US Health Care Reform Should Not Include Centralized Bureaucracy
US Health Care
The U.S. health care system has "worked well for decades," but "nowit's coming apart at the seams," columnist David Brooks writes in a New York Timesopinion piece. He continues that in considering changes to the system,policymakers should realize that U.S. residents "will not likelyembrace a system that forces them to defer to the central governmentwhen it comes to making fundamental health care choices."
Instead,Brooks writes that "some distinctly American social contract is goingto be required," adding that the "worst thing we could do is get thesmartest people in a room and build one system from Washington."Rather, the federal government "should set parameters, and statesshould be left free to innovate and compete," he says.
As apotential model, Brooks cites a proposal made by Stuart Butler of theHeritage Foundation. First, it "would create tax-exempt 'insuranceexchanges'" that would be "sponsored by trusted agents -- unions,churches and other social groups" -- and "would offer menus of coveragechoices and create diverse risk pools." Second, "employers who did notoffer their own coverage would oversee payroll deductions and taxwithholdings, but they would no longer have to sponsor programs or makechoices for employees." Third, "Congress would offer a health care taxcredit to families making up to 200% of the poverty level and wouldtighten benefits for the affluent." Finally, "states could come up withtheir own ways to regulate this system."
Brooks concludes,"This isn't the laissez-faire social contract of the 19th century. Butneither is it the centralized, big bureaucracy contract of the 20thcentury. It's a contract that envisions society as a dense but flexibleweb of social networks, the perfect vision for 21st-century America"(Brooks, New York Times, 9/7).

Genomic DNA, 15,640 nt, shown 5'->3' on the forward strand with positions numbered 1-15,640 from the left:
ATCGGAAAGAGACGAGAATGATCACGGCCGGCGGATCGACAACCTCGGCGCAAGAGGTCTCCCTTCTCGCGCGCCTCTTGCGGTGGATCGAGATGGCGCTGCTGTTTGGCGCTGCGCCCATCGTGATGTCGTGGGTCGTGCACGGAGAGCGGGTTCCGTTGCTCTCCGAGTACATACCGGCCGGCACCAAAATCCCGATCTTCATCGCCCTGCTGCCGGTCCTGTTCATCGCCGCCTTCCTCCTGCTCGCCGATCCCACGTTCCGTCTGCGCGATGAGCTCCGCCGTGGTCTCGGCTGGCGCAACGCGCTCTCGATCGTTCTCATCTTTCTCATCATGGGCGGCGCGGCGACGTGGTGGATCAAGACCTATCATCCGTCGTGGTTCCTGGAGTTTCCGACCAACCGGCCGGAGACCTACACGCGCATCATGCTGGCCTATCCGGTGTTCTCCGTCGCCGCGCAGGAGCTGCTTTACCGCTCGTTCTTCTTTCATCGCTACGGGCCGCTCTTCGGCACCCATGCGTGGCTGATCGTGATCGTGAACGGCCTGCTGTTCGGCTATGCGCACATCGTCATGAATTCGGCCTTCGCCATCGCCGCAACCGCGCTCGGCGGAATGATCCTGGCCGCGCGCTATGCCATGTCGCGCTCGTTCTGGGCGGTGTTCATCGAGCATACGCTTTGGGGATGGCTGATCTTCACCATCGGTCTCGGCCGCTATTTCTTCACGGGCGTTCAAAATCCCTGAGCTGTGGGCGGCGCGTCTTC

Letters to the Editor
The Times on Monday published letters to the editor responding to Brooks' opinion piece.
- GregorySaltzman: Brooks "dismisses a single-payer health insurance system,"and yet Medicare has "strong political support," Saltzman, a professorof economics and management at Albion College, writes in a Timesletter to the editor. Saltzman continues, "Extending Medicare to coverall Americans would strengthen America's economy in three ways,"adding, "It would reduce administrative expenses, replace costlyemergency room visits for those now lacking insurance with morecost-effective preventive care and improve the global competitivenessof American manufacturers, who now bear much higher health care coststhan do their foreign rivals" (Saltzman, New York Times, 9/10).
- RonaldHikel: Brooks is "mistaken" in making "what he imagines to be twosalient points explaining why single-payer health systems are not rightfor America: they are 'European' and invariably centralized," Hikel,former deputy minister of health for the province of Manitoba andco-chair of the federal-provincial council of deputy ministers ofhealth, writes in a Times letter to the editor. Hecontinues, "Canada has just such a system but is distinctly NorthAmerican." Hikel notes that the health care system in Canada isregulated by provincial and territorial governments, not the centralgovernment. He concludes, "There are, in fact, substantial variationsin structure, procedures, coverage and financing, and these mirror andaccommodate many local realities. Canadian health care already is thecontinent-spanning flexible web of networks Mr. Brooks so admires"(Hikel, New York Times, 9/10).
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